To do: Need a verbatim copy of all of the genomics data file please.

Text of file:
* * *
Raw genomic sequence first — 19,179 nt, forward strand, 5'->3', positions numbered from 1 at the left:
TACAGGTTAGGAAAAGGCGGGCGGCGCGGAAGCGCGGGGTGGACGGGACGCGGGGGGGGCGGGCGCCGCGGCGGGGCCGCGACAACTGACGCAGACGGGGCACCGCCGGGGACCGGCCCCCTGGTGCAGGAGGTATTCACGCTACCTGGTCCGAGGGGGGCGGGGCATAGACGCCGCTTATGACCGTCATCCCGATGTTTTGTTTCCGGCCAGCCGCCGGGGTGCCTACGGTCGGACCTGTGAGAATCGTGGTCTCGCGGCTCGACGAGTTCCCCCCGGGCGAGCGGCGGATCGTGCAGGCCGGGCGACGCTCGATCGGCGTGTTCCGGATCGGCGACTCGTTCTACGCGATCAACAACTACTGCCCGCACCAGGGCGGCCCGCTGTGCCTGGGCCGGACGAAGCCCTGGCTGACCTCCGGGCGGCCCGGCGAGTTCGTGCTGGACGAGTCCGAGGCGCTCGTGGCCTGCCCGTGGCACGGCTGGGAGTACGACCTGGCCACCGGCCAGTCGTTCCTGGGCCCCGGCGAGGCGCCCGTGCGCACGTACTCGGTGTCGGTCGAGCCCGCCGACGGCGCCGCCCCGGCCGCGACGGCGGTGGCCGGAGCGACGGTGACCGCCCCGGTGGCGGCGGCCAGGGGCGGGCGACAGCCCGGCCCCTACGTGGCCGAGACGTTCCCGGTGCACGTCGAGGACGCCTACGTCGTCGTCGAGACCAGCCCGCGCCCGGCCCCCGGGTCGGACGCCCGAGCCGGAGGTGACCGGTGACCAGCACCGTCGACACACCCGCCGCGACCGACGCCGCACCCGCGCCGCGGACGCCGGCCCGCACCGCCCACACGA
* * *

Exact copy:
Raw genomic sequence first — 19,179 nt, forward strand, 5'->3', positions numbered from 1 at the left:
TACAGGTTAGGAAAAGGCGGGCGGCGCGGAAGCGCGGGGTGGACGGGACGCGGGGGGGGCGGGCGCCGCGGCGGGGCCGCGACAACTGACGCAGACGGGGCACCGCCGGGGACCGGCCCCCTGGTGCAGGAGGTATTCACGCTACCTGGTCCGAGGGGGGCGGGGCATAGACGCCGCTTATGACCGTCATCCCGATGTTTTGTTTCCGGCCAGCCGCCGGGGTGCCTACGGTCGGACCTGTGAGAATCGTGGTCTCGCGGCTCGACGAGTTCCCCCCGGGCGAGCGGCGGATCGTGCAGGCCGGGCGACGCTCGATCGGCGTGTTCCGGATCGGCGACTCGTTCTACGCGATCAACAACTACTGCCCGCACCAGGGCGGCCCGCTGTGCCTGGGCCGGACGAAGCCCTGGCTGACCTCCGGGCGGCCCGGCGAGTTCGTGCTGGACGAGTCCGAGGCGCTCGTGGCCTGCCCGTGGCACGGCTGGGAGTACGACCTGGCCACCGGCCAGTCGTTCCTGGGCCCCGGCGAGGCGCCCGTGCGCACGTACTCGGTGTCGGTCGAGCCCGCCGACGGCGCCGCCCCGGCCGCGACGGCGGTGGCCGGAGCGACGGTGACCGCCCCGGTGGCGGCGGCCAGGGGCGGGCGACAGCCCGGCCCCTACGTGGCCGAGACGTTCCCGGTGCACGTCGAGGACGCCTACGTCGTCGTCGAGACCAGCCCGCGCCCGGCCCCCGGGTCGGACGCCCGAGCCGGAGGTGACCGGTGACCAGCACCGTCGACACACCCGCCGCGACCGACGCCGCACCCGCGCCGCGGACGCCGGCCCGCACCGCCCACACGA